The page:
But the sentiment stuck with me. There was something searmon-like about his performance, with aTunde Adjuah a beguiling storyteller, meshing sounds and histories from his life and the lives around him. His set was earthed in notions of Black musical legacy, but also touched on long distance relationships, love and togetherness. That ambidextrous nature showed itself in each composition: the way the classic breaks danced with the furious jembe; the sparks of electronic post-production that coloured an otherwise traditional kit; the ending of his set, a thunderous crescendo where anything practiced fell away like an avalanche.
Once a poster boy for jazz’s youth revival, aTunde Adjuah is now twelve albums deep and, technically at least, becoming part of the furniture. But his performance had the gratitude and zeal of a freshly-born star, and we should be lucky to count him within our galaxy.
My jazz-inclined friend tipped me off about Ruby Rushton. In my ignorance, I'd expected one softly-voiced soprano doing the standards, but got a five-piece of dudes in suits doing 70s cop show-core. At Corsica Studios. It was a strange, albeit increasingly more common, scene: hipsters furiously nodding along to jazz flute in one of South London's grimiest, graffiti-daubded sweatboxes.
If this sounds completely off-putting, yeah – me too. But a few songs into Rushton's set of supple funk and I was ready to grow my own Selleck moustache and join the floor. From sexed-up classics (Rushton dropped not one but two Herbie Hancock tracks) to genuinely enjoyable 'Debenhams tie department' grooves, the band's synchronicity and evident love for the sounds they homage pushed the levels through the roof.
A subtle bit of post production in the way of delays and reverb really finessed their sound, too, phase and church-like reverb injecting some psych into an otherwise straight-laced set. I even saw a guy in the front row lassoing his beanie during the band's rendition of their tune "Elephant and Castle", played proudly for the first time in its nominal home. Oh, and they were responsible for the second most impassioned cowbell performance of the week. Not quite Hermeto, but pretty damned close.
I put my hand up for Free Movements based entirely on the roster of musicians playing: Dan Nicholls, keyboardist with Squarepusher and Matthew Herbert, Three Trapped Tigers’ notorious sticksman Adam Betts, and stellar drummer, bassist and producer Dave De Rose. What I didn’t do was check out the flyer until I was about to leave the house, which featured the title “DnB Trips” spelt out in wobbly Word Art, and had overtones of seminal Peep Show heroes Executioner’s Bong. I was, justifiably, a little apprehensive.
Of course, with so much talent taking to SET’s tiny stage, it was unlikely to fail – and after one dense week of jazz noodling, it turns out what you really need is two hulking drummers smashing out improvised breaks.
SET remains one of my favourite venues in London due to its battered sofas, affordable pints and very good sound system, and Dan’s collective managed to manifest the spirit of the rave in its modest main room: Betts and De Rose’s dexterous rhythms complimenting looming pads and the warp and weft of sequencers. The two drummers were particularly impressive in their sensitivity – both with so much technique and personality, you could see them pick up on each other’s minute shifts in tone and pace, never once in competition. After a reasonably sedate few days, a walloping finale spent swallowed by sub-bass. Luckily it's a series too, so there'll be more in the future.
Of course, paid shows make up only some of the programme, and LFG put on some wicked free events. Daylight Music, Union chapel's exceptional series of daytime gigs, hosted two events on consecutive Saturdays with a collection of contemporary soloists – including Amanda Palmer collaborator Jherek Bischoff – making the most of its resonant arches. In Soho, there were late-nate jams helmed by the prodigious occupants of jazz school Tomorrow’s Warriors, and the festival ran a two-day weekender to close the celebration, with the always-brilliant Steam Down Orchestra. There were also discussions on inclusion and mental health in jazz, and even jazz for toddlers, which sounded theoretically adorable but perhaps nightmarish in practice.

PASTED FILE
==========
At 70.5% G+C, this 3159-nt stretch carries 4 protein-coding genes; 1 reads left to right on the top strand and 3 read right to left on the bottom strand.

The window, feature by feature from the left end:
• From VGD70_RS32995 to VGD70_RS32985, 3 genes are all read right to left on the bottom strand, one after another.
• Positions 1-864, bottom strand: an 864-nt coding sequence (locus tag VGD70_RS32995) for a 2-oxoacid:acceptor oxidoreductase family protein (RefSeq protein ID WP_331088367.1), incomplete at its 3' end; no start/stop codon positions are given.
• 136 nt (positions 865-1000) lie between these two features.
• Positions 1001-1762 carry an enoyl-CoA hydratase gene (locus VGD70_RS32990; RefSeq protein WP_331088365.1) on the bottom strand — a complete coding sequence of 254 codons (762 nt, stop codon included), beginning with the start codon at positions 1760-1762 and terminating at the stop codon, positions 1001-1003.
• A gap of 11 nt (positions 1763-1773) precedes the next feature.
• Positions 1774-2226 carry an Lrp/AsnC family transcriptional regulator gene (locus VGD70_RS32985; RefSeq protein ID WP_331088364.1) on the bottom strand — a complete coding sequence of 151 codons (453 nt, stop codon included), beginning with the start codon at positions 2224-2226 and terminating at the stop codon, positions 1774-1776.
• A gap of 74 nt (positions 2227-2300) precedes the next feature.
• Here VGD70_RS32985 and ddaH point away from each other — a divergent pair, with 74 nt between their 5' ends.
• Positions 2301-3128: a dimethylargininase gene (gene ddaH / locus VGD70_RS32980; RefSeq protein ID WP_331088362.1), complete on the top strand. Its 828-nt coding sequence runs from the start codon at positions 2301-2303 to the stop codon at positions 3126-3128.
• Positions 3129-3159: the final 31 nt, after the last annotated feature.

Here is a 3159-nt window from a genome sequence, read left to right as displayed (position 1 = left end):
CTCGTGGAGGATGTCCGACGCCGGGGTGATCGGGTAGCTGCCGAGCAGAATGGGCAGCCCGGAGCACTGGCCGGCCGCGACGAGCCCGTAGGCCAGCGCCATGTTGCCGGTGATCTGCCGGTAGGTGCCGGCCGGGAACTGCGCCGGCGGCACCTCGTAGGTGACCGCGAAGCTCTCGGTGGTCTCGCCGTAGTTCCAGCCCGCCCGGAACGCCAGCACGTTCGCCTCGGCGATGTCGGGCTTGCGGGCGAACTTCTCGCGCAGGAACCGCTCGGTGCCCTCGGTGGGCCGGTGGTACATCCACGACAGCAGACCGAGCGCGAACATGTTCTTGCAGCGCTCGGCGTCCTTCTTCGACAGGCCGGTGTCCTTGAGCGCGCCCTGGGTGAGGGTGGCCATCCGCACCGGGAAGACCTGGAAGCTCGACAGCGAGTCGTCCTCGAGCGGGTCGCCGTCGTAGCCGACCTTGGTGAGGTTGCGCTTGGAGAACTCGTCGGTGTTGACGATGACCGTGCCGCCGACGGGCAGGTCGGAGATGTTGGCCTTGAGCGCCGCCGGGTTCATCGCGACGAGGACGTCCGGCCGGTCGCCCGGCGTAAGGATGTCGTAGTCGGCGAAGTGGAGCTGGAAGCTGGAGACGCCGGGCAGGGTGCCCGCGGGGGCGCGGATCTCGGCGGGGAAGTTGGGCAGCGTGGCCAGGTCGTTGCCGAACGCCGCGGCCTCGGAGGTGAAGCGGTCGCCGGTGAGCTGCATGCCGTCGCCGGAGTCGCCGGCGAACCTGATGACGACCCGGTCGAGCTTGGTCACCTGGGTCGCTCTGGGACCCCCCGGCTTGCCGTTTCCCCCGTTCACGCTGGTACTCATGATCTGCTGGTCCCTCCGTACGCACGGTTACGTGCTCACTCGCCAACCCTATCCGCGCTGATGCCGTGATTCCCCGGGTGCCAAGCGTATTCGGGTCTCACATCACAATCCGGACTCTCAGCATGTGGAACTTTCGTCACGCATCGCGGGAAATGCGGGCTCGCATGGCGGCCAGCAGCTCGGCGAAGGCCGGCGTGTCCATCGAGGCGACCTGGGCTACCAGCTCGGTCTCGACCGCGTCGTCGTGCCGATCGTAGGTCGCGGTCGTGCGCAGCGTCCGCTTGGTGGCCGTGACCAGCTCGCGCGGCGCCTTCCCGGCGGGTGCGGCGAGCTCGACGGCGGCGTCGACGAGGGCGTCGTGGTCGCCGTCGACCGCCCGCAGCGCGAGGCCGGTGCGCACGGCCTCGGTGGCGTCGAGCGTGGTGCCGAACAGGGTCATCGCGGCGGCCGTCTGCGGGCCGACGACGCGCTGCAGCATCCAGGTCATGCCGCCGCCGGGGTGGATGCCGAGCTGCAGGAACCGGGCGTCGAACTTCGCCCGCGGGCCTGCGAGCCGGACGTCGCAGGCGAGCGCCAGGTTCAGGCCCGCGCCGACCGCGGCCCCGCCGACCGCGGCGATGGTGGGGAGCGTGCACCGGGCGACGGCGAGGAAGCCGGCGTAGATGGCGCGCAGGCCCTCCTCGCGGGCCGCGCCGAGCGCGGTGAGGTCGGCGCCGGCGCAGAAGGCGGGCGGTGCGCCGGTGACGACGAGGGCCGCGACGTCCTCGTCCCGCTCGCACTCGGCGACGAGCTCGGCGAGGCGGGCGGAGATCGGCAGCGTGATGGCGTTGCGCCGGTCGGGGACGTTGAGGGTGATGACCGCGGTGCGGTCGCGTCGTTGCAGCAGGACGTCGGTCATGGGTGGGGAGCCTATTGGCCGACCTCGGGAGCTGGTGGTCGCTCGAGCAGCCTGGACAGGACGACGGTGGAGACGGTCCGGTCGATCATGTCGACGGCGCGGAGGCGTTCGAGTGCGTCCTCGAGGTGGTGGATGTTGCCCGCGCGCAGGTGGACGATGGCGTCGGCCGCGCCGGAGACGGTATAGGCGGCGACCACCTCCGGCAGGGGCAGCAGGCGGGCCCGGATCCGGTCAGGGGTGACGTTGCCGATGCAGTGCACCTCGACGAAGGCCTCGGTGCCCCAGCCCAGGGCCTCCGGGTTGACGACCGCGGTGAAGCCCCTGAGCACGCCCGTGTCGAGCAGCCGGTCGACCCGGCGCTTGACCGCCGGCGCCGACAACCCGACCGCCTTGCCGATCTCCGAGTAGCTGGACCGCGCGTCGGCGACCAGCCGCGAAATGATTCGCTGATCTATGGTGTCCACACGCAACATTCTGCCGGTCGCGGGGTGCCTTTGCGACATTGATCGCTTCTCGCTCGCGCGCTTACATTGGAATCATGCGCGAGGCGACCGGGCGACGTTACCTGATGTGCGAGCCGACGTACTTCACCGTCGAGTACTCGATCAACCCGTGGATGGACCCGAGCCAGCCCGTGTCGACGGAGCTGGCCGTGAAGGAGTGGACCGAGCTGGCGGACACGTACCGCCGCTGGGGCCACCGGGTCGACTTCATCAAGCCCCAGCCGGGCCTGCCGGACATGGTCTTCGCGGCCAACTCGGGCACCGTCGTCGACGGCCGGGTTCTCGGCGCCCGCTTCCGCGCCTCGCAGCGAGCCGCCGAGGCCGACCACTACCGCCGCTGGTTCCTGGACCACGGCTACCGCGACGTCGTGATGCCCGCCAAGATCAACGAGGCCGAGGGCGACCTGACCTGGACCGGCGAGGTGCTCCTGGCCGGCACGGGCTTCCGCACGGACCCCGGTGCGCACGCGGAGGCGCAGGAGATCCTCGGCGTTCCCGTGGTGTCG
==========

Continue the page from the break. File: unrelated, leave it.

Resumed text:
And because the calibre of musicianship is so high, so are the production standards. Venues seemed chosen for their sonic clout rather than simply their capacity and location, and expert engineering at each ensured that artists were honoured. The only slight exception to this was the clattering foyer of Queen Elizabeth Hall, whose vast, un-cushioned interior really scuppered the sound for some of the young artists it showcased (a tough-to-endure performance by the usually-excellent Wu Lu was especially notable).
Most city jazz fests have some kind of fringe, and whilst the LJF doesn't have an official off-the-menu programme, natty promoters book competing shows during the week. My friend and I were bummed to have missed Makaya MacCraven because of his clash with Oscar Jerome – then got a tip-off that he was playing in a massive church as part of Junius Paul’s album launch later that week (it was as grand as it sounds). Elsewhere, Gilles Peterson took over Brixton’s Phonox for a Sunday Session on the 24th: almost half a day’s worth of jazz, soul, funk and house from one of the capital’s finest selectors.
Basically, keep a TimeOut tab open at all times – and an eye on the Instagrams of London's resident jazz labels like Total Refreshment Centre – to ensure something special doesn't pass you by.
The chocker programme for this year's LJF stood up proudly against those of its global competitors, and the sheer volume of gigs meant the jazz-curious and the jazz-enlightened were equally well catered for. Add to that the fact that, on a drab, Autumn evening in Dalston, you can grab Vietnamese, vegan donuts and an expertly-crafted Old Fashioned all within walking distance of five festival venues, and there are few better cities to host such a showcase. When your only real problem is that you’ve delivered too many great shows, you know you’re doing something right. Bravo LJF, and roll on 2020.